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Floating point curiosity

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  • Floating point curiosity

    Dear all,
    I always assumed that the FPU was only used if I explicitly used floating point maths in my code but I've always had an FPU so I'd never tested it. Last week I came to run a PB3.5 program on a 486SX machine with no FPU. The program has NO floating point in it, it's mostly ASM and the only PB code is to count how many times the ASM code has run and print it. The machine reports 'No 8087' as expected. I tried "set 87=true" to fool it into starting the program, but it then crashes. If I compile with the Emulated maths package the code runs very slowly, if I compile it with the Procedure maths package it's 25% faster, but still MUCH slower than it should be. If I swap the 486SX for a same speed 486DX which has an FPU then the program runs at around the speed I'd expect (5 times faster than on the 486SX) but there is still a slight speed penalty if compiled using Procedure FP.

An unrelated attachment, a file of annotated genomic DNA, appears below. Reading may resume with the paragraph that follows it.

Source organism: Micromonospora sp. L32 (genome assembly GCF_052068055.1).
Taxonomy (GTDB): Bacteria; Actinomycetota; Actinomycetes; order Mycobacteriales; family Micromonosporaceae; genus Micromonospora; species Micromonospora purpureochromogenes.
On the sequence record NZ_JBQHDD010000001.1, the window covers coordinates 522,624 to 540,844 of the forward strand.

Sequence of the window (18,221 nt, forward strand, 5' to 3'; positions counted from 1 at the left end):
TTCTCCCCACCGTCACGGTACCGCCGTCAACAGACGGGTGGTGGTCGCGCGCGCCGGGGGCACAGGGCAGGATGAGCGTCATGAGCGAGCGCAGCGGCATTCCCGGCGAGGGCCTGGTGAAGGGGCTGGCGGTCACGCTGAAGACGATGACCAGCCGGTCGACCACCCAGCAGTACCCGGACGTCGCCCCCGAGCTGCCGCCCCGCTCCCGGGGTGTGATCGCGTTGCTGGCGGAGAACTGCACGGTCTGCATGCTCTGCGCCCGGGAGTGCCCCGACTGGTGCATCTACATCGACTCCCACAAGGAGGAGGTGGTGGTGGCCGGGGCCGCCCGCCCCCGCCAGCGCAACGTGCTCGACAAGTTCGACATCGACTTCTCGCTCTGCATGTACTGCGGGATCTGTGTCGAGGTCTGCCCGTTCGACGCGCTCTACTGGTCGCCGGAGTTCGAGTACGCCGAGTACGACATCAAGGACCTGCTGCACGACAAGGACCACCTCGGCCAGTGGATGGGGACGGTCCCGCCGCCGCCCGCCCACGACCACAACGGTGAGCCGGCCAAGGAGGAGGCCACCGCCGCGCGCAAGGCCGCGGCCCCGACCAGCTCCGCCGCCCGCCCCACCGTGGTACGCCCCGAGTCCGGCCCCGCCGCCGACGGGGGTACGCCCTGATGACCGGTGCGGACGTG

Now the questions. Why is the execution time varied at all by changing from Emulated FP to Procedural FP when there is no use of floating point in the program? How can swapping the 486SX2-50 for a 486DX2-50 (the only difference I'm aware of is the Hardware FPU) cause the speed of program which uses NO Floating Point to increase 5 fold?


  • #2
    It all comes down to WHERE the number crunching actually takes
    place. The math-co in a DX processor is designed and optimized
    to do the math and the processor automatically sends this info
    to the math-co for processing and gets the results. In an SX
    machine, since the math-co is disabled or not there, the CPU
    itself has to do the number crunching. Since the CPU is not
    really optimized for number crunching (i.e. math) things are
    naturally slower.

    There are no atheists in a fox hole or the morning of a math test.
    If my flag offends you, I'll help you pack.


    • #3
      Dear all,
      I found the problem by disassembling the resulting exe file. Although I was VERY careful to avoid any floating point maths and even any non-integer variables, I did have a single instruction, incr n&& , which incremented a quad integer. It appears that PB3.5 uses the floating point unit to do this. Worse, it takes 5 times longer to do this one increment in the absence of FP hardware than to run the 70 ASM instructions I was looping around. Changing this one variable to n& speeded things up 600% and now Procedure or Emulator options make little difference.